Julian Lloyd Webber has joined the chorus of those attacking the BBC over last week's Alfred Hitchcock biopic, The Girl. Doris Day and Kim Novak, who were both directed by him, say Tippi Hedren's depiction of him as a lecherous and sadistic sexual predator was unrecognisable. Now, the cellist Lloyd Webber has written to the Telegraph to say that watching the film "reminds me of the hatchet job that was executed on Jacqueline du Pré in a film unworthy of mention. How easy it is to malign those who can't answer back." The film he refers to was Hilary and Jackie, which made extraordinary claims about the sisters' relationship with the conductor Daniel Barenboim. Indeed, Hilary and Jackie was originally developed by BBC Films, but they dropped the project because of opposition by Barenboim, and it was later funded by Channel 4. But the film's success prompted BBC Films to relax its guidelines on making unflattering biopics. Still, as we now know, Jimmy Savile remained off limits.
Still schtum on the size issue
Happy birthday to Marianne Faithfull who turned 66 yesterday (or 65, depending which sources you consult). She may be well into her bus-pass years, but the former singer still faces embarrassing questions about the past. Q magazine has given their readers the chance to ask Marianne their questions, and quite a fruity lot they are! Alistair Bainbridge from Leatherhead is (inexplicably) interested in the size of Mick Jagger's genitalia, and writes: "The best-known moment in Keith Richards' autobiography is his assertion that Mick Jagger has "enormous balls" and a "tiny todger". Can you verify this – or not – once and for all?" Disappointingly, Marianne refuses to be drawn on dimensions but gives a political masterclass on how to avoid the question.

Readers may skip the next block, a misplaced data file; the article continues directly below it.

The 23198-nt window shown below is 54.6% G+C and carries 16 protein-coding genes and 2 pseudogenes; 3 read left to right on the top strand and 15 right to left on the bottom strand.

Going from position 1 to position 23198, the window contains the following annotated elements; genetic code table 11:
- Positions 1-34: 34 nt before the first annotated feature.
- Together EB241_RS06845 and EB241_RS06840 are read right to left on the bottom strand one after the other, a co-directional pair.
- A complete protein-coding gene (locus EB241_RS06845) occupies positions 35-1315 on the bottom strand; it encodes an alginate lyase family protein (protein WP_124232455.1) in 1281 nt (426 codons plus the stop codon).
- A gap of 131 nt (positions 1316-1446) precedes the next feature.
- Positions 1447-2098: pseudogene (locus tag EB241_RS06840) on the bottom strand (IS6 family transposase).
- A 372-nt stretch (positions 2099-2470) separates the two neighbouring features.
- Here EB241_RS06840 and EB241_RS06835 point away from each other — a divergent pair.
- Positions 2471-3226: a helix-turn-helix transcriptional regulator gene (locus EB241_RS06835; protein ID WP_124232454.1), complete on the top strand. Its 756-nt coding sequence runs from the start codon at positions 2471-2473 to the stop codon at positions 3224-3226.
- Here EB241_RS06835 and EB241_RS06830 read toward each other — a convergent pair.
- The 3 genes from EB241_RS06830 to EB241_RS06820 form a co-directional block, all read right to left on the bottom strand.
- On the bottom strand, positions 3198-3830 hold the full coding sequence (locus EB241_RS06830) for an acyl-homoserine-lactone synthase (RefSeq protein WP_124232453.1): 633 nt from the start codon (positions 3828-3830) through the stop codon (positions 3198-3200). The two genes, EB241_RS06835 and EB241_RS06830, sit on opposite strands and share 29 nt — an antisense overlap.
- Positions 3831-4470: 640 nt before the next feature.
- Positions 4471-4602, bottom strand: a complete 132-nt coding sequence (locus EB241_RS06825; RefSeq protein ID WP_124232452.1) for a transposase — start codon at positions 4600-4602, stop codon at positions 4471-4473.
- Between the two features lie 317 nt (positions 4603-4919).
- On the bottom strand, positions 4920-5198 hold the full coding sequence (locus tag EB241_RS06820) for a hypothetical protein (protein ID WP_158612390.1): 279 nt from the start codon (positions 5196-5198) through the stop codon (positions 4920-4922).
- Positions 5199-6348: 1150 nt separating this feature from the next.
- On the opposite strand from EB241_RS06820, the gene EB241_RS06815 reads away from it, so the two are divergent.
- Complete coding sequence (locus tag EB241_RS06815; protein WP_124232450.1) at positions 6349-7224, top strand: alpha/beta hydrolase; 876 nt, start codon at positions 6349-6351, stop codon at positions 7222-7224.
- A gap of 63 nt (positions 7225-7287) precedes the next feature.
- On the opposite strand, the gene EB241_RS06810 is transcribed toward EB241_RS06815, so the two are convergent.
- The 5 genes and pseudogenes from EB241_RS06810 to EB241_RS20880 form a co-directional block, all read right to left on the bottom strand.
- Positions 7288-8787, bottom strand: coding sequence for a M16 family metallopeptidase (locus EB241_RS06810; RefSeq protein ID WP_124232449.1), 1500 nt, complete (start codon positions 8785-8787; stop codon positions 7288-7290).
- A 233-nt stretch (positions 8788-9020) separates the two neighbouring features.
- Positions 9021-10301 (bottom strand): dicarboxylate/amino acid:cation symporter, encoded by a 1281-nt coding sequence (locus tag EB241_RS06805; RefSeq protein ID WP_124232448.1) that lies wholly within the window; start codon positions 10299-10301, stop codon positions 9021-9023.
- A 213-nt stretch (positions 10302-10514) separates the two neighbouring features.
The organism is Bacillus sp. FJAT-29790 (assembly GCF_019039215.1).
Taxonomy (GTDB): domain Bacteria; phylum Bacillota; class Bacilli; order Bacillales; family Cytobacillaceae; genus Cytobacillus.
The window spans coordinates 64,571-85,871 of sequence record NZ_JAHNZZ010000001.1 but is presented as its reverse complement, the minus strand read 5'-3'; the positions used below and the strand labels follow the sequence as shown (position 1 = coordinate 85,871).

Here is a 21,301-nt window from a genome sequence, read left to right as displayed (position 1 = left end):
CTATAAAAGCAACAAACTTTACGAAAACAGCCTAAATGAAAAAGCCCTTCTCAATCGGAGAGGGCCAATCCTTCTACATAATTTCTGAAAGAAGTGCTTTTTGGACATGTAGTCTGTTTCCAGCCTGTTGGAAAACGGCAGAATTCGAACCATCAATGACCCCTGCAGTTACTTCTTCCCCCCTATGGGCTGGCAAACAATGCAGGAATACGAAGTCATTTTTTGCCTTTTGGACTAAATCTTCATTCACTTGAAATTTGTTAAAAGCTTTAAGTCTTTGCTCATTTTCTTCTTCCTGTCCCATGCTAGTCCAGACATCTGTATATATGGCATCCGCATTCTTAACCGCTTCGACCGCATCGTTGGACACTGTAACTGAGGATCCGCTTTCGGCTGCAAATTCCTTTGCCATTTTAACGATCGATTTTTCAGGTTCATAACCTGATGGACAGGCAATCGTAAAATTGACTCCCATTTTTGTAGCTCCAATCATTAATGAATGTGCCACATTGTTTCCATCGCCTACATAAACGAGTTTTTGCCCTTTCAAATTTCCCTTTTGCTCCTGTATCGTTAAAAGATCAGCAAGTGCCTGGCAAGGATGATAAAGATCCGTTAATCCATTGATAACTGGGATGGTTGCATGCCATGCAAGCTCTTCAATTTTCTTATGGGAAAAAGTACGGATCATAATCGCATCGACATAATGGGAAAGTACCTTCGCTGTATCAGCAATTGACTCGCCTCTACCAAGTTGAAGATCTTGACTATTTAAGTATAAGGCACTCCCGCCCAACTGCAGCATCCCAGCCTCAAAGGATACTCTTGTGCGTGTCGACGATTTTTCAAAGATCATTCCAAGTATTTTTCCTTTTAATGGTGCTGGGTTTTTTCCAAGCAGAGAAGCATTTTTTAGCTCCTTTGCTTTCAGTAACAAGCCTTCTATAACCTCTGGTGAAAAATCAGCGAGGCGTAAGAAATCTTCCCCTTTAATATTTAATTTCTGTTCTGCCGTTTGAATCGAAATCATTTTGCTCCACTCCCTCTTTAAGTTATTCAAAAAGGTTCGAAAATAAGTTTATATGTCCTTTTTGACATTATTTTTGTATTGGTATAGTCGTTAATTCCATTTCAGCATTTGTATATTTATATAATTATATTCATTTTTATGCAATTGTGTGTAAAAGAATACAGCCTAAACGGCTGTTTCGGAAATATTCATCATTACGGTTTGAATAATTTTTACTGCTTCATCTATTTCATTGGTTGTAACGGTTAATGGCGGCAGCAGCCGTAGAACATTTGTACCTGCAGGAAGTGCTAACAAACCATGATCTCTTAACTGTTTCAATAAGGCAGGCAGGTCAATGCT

Memories of Mystic Mogg
William Rees-Mogg was no fan of gossip, which made it rather difficult for diary writers on The Times to know how to fill their columns when he was editor. Still, the Beast takes its hat off to the late great Mystic Mogg, so-called because of his somewhat flawed predictions, who died yesterday aged 84. Harold Evans recalls Rees-Mogg telling him "we can't see round corners", when he lured him to The Sunday Times, but he did go on to make some howlingly wrong predictions in his political columns. So much so that he earned possibly the greatest flattery of modern journalism: a parody by Craig Brown. "It is fair, in my opinion, to say that Michael Jackson – one of the Indiana Jacksons – will soon get over this latest setback top his career," went Rees-Mogg's imagined diary entry. "He has never allowed himself to be the victim of trauma or neurosis. He is, by all accounts, a robust and healthy young man, with a pleasingly straightforward outlook on life. It seems clear to me that, despite his reported death, he has rarely been in better shape." We'll miss you, Mogg.
Tomorrow's Today today
Poet Benjamin Zephaniah will guest edit tomorrow's Today programme, and has been giving interviews to promote the occasion. But is all the attention going to his head? Asked in the new issue of Condé Nast Traveller, "Who is the most interesting person you've met on your travels?", he replies "Myself, and Will Self". Meanwhile, he told yesterday's Telegraph about his life being single, since his wife left him 12 years ago. "Sometimes I think it would be nice to have a wife or girlfriend, but then I wonder how I would fit one in – I hardly even have time for a shower." Ego ahoy!